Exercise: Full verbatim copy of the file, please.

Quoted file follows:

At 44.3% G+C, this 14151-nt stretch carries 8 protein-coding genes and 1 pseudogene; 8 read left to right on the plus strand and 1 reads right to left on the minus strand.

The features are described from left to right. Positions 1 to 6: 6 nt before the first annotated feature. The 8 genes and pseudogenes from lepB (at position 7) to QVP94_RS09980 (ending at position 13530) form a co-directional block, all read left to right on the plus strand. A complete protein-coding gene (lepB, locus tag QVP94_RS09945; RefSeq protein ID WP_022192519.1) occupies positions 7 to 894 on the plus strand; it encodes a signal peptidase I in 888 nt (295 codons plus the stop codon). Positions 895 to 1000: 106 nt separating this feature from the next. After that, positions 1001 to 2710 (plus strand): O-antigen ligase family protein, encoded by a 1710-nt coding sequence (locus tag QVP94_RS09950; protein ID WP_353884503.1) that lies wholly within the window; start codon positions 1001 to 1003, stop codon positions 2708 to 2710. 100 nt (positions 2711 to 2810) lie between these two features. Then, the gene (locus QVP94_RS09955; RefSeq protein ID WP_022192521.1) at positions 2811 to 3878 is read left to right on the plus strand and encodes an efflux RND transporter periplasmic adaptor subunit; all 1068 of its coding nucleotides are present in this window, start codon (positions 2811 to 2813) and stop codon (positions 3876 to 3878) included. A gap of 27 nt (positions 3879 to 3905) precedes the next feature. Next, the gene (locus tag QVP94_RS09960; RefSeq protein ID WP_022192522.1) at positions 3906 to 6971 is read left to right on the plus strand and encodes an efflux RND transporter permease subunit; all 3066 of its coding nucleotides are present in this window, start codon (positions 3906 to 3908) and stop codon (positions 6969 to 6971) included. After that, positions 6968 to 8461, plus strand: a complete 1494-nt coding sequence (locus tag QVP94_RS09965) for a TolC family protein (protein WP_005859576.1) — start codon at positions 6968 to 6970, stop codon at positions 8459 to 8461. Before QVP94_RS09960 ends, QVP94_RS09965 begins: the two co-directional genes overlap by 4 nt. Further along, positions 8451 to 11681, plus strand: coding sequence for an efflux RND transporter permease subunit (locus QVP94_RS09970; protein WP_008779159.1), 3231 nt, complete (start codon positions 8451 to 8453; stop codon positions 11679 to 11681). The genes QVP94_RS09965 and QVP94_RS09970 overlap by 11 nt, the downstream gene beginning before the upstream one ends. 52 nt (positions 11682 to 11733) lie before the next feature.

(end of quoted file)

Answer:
At 44.3% G+C, this 14151-nt stretch carries 8 protein-coding genes and 1 pseudogene; 8 read left to right on the plus strand and 1 reads right to left on the minus strand.

The features are described from left to right. Positions 1 to 6: 6 nt before the first annotated feature. The 8 genes and pseudogenes from lepB (at position 7) to QVP94_RS09980 (ending at position 13530) form a co-directional block, all read left to right on the plus strand. A complete protein-coding gene (lepB, locus tag QVP94_RS09945; RefSeq protein ID WP_022192519.1) occupies positions 7 to 894 on the plus strand; it encodes a signal peptidase I in 888 nt (295 codons plus the stop codon). Positions 895 to 1000: 106 nt separating this feature from the next. After that, positions 1001 to 2710 (plus strand): O-antigen ligase family protein, encoded by a 1710-nt coding sequence (locus tag QVP94_RS09950; protein ID WP_353884503.1) that lies wholly within the window; start codon positions 1001 to 1003, stop codon positions 2708 to 2710. 100 nt (positions 2711 to 2810) lie between these two features. Then, the gene (locus QVP94_RS09955; RefSeq protein ID WP_022192521.1) at positions 2811 to 3878 is read left to right on the plus strand and encodes an efflux RND transporter periplasmic adaptor subunit; all 1068 of its coding nucleotides are present in this window, start codon (positions 2811 to 2813) and stop codon (positions 3876 to 3878) included. A gap of 27 nt (positions 3879 to 3905) precedes the next feature. Next, the gene (locus tag QVP94_RS09960; RefSeq protein ID WP_022192522.1) at positions 3906 to 6971 is read left to right on the plus strand and encodes an efflux RND transporter permease subunit; all 3066 of its coding nucleotides are present in this window, start codon (positions 3906 to 3908) and stop codon (positions 6969 to 6971) included. After that, positions 6968 to 8461, plus strand: a complete 1494-nt coding sequence (locus tag QVP94_RS09965) for a TolC family protein (protein WP_005859576.1) — start codon at positions 6968 to 6970, stop codon at positions 8459 to 8461. Before QVP94_RS09960 ends, QVP94_RS09965 begins: the two co-directional genes overlap by 4 nt. Further along, positions 8451 to 11681, plus strand: coding sequence for an efflux RND transporter permease subunit (locus QVP94_RS09970; protein WP_008779159.1), 3231 nt, complete (start codon positions 8451 to 8453; stop codon positions 11679 to 11681). The genes QVP94_RS09965 and QVP94_RS09970 overlap by 11 nt, the downstream gene beginning before the upstream one ends. 52 nt (positions 11682 to 11733) lie before the next feature.